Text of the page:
Earnings reporting season, and the past couple of days have been rough. Dim outlooks and guidance were seen at Apple, IBM, Microsoft, and Yahoo, while commodity producers deepened declines. Shares of Freeport-McMoRan slipped 4.5%, Vale dipped 3%, and BHP Billiton fell nearly 5%.
The biggest hit was from Apple, even though the company topped analysts’ estimates for revenue and earnings, sales of iPhones came in slightly below estimates. Yesterday, Apple stock lost $62 billion in market capitalization. It was the biggest one day loss for Apple, but the record for the biggest one-day market cap loss goes to Microsoft; back on April 3, 2000, Microsoft lost $82 billion in one day, after news that a federal judge ruled it violated antitrust laws. Don’t worry about Apple; their market cap is still around $714 billion and they’re sitting on $202 billion in cash.
While markets remain near record highs, June-quarter S&P 500 earnings are expected to dip 1.5 percent. Of the 102 companies to report through Wednesday morning, 70 percent beat earnings expectations, matching the rate over the past four quarters and above the 63-percent average beat rate since 1994. However, only 55 percent have topped revenue forecasts, below the 61-percent average beat rate since 2002. U.S. companies are expected to post their worst sales decline in nearly six years in the second quarter, in part due to the strong dollar that reduces the value of U.S. companies’ overseas income.
Boosted by a recent stock surge, Facebook’s market capitalization has overtaken that of General Electric. The social network’s 26% climb this year has brought its market value to $275 billion, compared to GE’s $273 billion. Some are expressing concerns: GE racked up $149 billion in sales last year and employed more than 300,000 people. Facebook reported $12.5 billion in sales and employed roughly 9,200.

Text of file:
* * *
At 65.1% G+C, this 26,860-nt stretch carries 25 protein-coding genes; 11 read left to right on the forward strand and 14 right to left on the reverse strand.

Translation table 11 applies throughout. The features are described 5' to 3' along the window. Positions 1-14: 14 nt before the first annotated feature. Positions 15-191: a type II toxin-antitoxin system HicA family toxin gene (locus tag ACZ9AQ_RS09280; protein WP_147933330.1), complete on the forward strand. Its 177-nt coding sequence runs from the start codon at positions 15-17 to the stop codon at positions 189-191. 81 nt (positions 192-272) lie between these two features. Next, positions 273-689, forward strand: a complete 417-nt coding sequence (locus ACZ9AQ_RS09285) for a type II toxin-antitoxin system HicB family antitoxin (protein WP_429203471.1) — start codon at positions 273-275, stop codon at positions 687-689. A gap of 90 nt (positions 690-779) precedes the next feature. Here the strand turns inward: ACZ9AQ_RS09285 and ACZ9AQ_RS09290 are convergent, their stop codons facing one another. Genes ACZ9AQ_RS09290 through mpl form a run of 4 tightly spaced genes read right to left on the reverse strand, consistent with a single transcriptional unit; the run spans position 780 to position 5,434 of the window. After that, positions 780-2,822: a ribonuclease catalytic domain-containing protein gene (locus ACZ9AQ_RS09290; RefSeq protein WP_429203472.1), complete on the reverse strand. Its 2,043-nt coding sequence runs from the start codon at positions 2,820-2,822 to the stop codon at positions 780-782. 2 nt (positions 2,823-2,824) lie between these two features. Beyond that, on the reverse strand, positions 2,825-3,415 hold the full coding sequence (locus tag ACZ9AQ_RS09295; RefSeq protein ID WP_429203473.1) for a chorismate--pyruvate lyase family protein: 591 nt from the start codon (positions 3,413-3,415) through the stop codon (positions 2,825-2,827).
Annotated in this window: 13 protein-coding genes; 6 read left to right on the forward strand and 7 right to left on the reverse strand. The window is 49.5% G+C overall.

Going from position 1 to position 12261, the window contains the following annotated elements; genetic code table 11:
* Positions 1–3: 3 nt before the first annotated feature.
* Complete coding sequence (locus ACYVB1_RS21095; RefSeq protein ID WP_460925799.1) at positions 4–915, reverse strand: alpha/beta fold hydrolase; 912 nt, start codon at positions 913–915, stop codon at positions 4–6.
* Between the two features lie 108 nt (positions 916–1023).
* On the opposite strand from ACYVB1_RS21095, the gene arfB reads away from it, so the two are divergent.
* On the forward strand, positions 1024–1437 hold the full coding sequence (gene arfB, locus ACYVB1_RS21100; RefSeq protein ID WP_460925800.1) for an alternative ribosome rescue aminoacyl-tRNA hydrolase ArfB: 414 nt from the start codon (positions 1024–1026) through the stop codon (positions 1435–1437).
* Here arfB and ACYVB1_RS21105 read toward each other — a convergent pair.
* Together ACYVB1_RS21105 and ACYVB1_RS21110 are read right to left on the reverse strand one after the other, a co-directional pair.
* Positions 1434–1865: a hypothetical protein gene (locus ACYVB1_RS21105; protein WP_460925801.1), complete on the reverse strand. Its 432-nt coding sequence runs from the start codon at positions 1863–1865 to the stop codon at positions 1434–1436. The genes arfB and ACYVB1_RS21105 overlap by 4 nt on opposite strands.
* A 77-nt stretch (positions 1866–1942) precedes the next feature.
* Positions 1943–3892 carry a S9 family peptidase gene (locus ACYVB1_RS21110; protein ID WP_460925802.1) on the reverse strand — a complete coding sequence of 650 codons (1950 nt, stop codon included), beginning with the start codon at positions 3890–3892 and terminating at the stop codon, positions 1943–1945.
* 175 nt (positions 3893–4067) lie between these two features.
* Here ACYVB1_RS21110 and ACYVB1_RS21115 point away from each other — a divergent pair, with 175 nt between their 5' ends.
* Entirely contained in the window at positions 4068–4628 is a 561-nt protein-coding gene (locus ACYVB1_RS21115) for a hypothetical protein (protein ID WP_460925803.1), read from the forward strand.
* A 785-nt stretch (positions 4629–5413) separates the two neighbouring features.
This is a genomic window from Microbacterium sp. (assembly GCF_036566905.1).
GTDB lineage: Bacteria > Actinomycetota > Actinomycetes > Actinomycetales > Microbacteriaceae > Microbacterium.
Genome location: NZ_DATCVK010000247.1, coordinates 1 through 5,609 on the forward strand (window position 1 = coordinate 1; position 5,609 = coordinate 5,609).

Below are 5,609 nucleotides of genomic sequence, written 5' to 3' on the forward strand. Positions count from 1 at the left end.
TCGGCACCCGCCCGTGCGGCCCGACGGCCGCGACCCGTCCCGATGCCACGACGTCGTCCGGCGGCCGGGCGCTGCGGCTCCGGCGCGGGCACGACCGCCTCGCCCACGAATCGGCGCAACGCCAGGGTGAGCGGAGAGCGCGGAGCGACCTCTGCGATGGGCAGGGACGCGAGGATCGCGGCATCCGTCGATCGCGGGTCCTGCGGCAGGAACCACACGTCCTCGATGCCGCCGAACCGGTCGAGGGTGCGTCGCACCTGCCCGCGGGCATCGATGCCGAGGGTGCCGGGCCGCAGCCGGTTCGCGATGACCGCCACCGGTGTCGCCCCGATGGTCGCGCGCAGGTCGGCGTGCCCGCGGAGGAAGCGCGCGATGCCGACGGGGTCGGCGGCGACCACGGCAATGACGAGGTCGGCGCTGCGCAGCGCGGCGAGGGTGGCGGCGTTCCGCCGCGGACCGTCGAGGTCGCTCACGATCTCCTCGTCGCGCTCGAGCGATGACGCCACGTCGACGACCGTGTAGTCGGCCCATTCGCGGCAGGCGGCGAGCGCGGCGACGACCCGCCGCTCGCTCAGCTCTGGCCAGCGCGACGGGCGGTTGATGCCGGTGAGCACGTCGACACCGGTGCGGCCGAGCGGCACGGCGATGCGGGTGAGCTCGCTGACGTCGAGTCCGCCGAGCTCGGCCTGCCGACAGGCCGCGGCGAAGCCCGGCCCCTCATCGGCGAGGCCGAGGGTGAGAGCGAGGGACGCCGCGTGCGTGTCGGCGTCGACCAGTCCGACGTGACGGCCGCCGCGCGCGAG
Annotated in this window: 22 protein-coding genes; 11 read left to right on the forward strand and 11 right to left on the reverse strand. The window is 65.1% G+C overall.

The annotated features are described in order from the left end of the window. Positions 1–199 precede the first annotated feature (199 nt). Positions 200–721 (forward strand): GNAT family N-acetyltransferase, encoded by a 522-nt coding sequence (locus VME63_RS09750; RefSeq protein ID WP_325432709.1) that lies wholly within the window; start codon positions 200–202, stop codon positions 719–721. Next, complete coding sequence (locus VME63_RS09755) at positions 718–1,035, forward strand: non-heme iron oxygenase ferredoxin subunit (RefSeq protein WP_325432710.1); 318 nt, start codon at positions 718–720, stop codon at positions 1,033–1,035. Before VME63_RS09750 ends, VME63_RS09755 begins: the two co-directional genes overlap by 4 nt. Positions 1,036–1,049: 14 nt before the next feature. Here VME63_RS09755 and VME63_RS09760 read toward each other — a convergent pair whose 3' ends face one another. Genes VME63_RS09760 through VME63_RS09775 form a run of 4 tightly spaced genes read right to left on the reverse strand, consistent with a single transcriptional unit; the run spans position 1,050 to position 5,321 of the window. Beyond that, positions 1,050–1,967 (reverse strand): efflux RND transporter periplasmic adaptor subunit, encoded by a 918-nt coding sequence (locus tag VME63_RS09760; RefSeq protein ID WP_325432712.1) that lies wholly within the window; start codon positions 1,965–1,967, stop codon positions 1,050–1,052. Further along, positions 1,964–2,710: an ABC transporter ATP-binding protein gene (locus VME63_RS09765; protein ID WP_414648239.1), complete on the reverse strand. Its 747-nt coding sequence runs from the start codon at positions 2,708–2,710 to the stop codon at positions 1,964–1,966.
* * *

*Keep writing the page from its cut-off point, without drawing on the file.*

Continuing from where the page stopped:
U.S. authorities have charged five people in the first cases bearing some link to last year’s massive cyber-attack on JPMorgan, which exposed the contact information of 83 million accounts. The men were accused of crimes ranging from securities fraud to money laundering – not with anything directly related to the attack on the bank – but officials confirmed there was a link. Rather, the court filings detailed charges involving a multiyear campaign to drive up the price of worthless penny stocks by pitching them to unsuspecting investors through millions of spam emails. One of the people briefed on the matter said he believed that the defendants had intended to use some of the email addresses obtained in the JPMorgan hacking to find other people who could be persuaded to invest in otherwise worthless stocks. It seems like a particularly reckless way to get a mailing list but that’s the story. Four of the men were arrested in Florida and Israel, while a fifth remains at large.
The bankruptcy drama at Caesars Entertainment came to a head today. Caesars put its largest unit in chapter 11 protection in January, rather than the whole company, preserving many investments of shareholders. In January, subsidiary Caesars Entertainment Operating Co. and nearly 175 affiliates filed for bankruptcy protection in Chicago after the second-lien holders filed an involuntary bankruptcy petition against the entity in Delaware. A Delaware judge later moved the entire case back to Chicago, Caesars’ preferred venue.
The case, as well as the months preceding the chapter 11 filing, has been contentious. In four lawsuits against the parent company, creditors have said Caesars’ entities improperly shifted good assets away from them to benefit its owners, including private-equity firms Apollo Global Management LLC and TPG. At least seven transactions between 2009 and 2014 have been questioned.
Caesars has called the transfers proper. The bankruptcy reorganization plan on file, which calls for the $1.5 billion investment by the parent as part of a deal to restructure the subsidiary, calls for Caesars to be reshaped as a real-estate investment trust. Senior lenders support the deal, while more junior creditors, including a group of second-lien holders that is suing, have opposed it. The bankruptcy judge in Chicago ruled that creditor lawsuits against Caesars Entertainment can continue and the bankruptcy of the casino’s top subsidiary shouldn’t delay the cases against the parent. Caesars’ stock dropped 41 percent to $4.76 a share.